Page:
General gunfight rule: shoot first, ask questions later. Bauer gunfight rule: shoot first, shoot later, shoot some more, and when everyone's dead, ask a couple o' questions.
Jack is Back, after 20 months wandering in the desert...or the jungles of Africa...whatever. In any case, "24" has at long last started its seventh day, and with it we at TheClevelandFan will once again be providing recaps to each and every episode.
Since that fateful day in May, 2007 when Jack walked away from James Heller's house where Audrey Rains was recovering from all the trauma caused by being a little too close to Jack's swirling vortex of mayhem, a lot has changed. And I'm talking mostly about TheClevelandFan.com.
There are a lot of new readers who have come onboard since then, and you may be confused on what's going on here.
It is my job to befuddle you even more.
You will find the format simple...just like the writers who create the scripts, and the writer responsible for this recap. You get my snarky version of a recap, and then we get to the good stuff: the Famous Jack Bauer Body Count (self explanatory), a running estimate on the odds of survival for the major (and semi-major) characters, and then once it proves warrented (normally by the second write-up) we get the obligatory guestimate about Who Is The Mole?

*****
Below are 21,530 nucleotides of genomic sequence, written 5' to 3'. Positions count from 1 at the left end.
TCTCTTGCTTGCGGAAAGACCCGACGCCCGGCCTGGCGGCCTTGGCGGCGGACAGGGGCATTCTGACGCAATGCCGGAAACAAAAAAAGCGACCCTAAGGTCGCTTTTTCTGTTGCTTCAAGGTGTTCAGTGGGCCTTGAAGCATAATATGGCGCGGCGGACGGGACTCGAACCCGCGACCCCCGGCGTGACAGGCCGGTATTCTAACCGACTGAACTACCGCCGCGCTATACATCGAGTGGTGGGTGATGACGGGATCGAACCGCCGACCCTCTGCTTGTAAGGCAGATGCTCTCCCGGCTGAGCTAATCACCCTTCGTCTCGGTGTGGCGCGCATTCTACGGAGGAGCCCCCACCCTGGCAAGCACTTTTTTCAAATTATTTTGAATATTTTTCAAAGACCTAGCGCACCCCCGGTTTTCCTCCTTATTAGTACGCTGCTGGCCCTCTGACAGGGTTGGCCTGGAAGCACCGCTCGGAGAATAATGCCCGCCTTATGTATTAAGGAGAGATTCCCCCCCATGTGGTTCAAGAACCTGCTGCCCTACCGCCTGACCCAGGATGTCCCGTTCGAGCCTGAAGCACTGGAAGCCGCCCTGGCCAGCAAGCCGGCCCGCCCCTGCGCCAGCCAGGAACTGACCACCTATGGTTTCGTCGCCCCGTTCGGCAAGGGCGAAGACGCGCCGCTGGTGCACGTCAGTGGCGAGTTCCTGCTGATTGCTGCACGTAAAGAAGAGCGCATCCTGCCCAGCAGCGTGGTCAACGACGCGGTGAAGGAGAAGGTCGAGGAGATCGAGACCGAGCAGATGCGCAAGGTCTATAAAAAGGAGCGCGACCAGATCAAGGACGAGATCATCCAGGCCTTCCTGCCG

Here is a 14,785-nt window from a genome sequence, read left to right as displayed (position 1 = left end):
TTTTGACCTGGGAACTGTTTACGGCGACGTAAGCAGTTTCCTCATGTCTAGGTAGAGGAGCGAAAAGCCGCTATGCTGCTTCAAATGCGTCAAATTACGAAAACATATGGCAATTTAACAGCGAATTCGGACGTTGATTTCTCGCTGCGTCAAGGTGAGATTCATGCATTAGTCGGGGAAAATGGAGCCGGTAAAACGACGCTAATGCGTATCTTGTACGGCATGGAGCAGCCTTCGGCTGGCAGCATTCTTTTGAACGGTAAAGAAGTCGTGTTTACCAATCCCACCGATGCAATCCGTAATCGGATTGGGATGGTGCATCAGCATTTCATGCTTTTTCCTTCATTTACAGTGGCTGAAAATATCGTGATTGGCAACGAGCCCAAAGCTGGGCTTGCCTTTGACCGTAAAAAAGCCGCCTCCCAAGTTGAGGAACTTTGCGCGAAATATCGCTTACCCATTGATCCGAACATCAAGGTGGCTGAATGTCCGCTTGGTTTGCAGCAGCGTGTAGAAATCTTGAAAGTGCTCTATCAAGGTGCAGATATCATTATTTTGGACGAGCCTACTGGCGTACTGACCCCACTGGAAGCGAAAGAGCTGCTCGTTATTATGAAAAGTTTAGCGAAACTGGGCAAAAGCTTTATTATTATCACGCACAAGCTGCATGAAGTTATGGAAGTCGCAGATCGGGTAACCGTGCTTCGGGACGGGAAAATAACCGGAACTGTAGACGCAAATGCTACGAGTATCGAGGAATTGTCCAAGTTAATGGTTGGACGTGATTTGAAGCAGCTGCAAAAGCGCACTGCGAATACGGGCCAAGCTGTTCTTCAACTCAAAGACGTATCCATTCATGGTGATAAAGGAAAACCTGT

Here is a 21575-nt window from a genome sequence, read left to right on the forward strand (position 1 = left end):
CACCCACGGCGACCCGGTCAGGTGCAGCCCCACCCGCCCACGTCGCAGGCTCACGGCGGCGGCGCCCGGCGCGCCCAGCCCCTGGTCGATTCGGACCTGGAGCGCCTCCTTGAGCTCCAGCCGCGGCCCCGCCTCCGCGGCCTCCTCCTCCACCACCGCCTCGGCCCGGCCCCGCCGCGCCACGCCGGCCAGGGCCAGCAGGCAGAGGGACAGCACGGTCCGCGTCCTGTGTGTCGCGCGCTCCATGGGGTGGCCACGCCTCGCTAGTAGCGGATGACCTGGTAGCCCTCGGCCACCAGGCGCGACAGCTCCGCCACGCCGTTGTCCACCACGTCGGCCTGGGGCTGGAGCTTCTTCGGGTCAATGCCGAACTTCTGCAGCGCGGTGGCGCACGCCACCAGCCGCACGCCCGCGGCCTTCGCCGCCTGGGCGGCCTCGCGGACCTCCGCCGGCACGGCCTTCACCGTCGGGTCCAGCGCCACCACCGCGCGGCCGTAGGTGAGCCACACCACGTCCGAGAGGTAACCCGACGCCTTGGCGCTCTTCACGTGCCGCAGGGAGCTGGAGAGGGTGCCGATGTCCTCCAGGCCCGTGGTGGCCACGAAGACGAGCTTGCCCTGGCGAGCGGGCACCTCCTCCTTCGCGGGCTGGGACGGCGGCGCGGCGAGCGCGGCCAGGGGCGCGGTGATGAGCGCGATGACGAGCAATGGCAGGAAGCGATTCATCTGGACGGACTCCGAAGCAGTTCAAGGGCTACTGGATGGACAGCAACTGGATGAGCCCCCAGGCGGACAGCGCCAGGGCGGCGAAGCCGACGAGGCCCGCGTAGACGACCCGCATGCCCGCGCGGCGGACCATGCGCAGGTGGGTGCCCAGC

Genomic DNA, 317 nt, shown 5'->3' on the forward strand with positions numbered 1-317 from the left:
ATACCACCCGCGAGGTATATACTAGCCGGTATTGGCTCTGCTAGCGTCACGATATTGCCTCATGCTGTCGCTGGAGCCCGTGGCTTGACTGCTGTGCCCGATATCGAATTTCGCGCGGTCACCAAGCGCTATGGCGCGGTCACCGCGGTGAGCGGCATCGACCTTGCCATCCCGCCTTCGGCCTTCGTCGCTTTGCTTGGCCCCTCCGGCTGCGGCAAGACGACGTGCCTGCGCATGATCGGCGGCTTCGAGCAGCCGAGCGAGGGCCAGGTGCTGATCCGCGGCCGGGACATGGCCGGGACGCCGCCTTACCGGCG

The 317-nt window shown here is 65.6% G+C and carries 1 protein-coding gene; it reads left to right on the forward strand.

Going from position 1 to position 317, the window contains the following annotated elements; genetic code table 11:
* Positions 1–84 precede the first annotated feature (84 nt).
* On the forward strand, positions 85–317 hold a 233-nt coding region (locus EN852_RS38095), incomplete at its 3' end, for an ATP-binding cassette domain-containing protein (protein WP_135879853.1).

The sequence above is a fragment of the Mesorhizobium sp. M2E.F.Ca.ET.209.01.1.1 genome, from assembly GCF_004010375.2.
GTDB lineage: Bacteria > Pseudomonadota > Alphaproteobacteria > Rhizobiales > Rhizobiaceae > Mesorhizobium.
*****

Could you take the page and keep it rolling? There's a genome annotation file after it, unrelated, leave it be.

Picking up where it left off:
And if this season follows the usual format of seasons past; we'll get the "24 Milkcarton" by about the mid-point of the season, where we attempt to find information regarding characters that were important in the early episodes, but suddenly go missing with no explanation regarding what happened.
We open Day 7 with something to really get out blood boiling...putting a cute little girl in mortal danger! Those Greedy Terrorist Bastards! Luckily, the car accident caused by this kidnapping attempt only results in a gash in Daddy UberGeek's forehead. Oh yeah...and his kidnapping by multiple armed men while the little girl screams.
We quickly learn why the geekazoid was grabbed. It seems that Michael Latham is the ONE person on the planet that can create (in 10 minutes or less) a module to crack the ONE firewall he designed that, if hacked, can give anyone access to pretty much destroy the entire United States of America. Designing a single point of failure that can lead to mass destruction and death, and cannot be quickly replaced? Gentlemen, I give you the US Government Beauracrazy!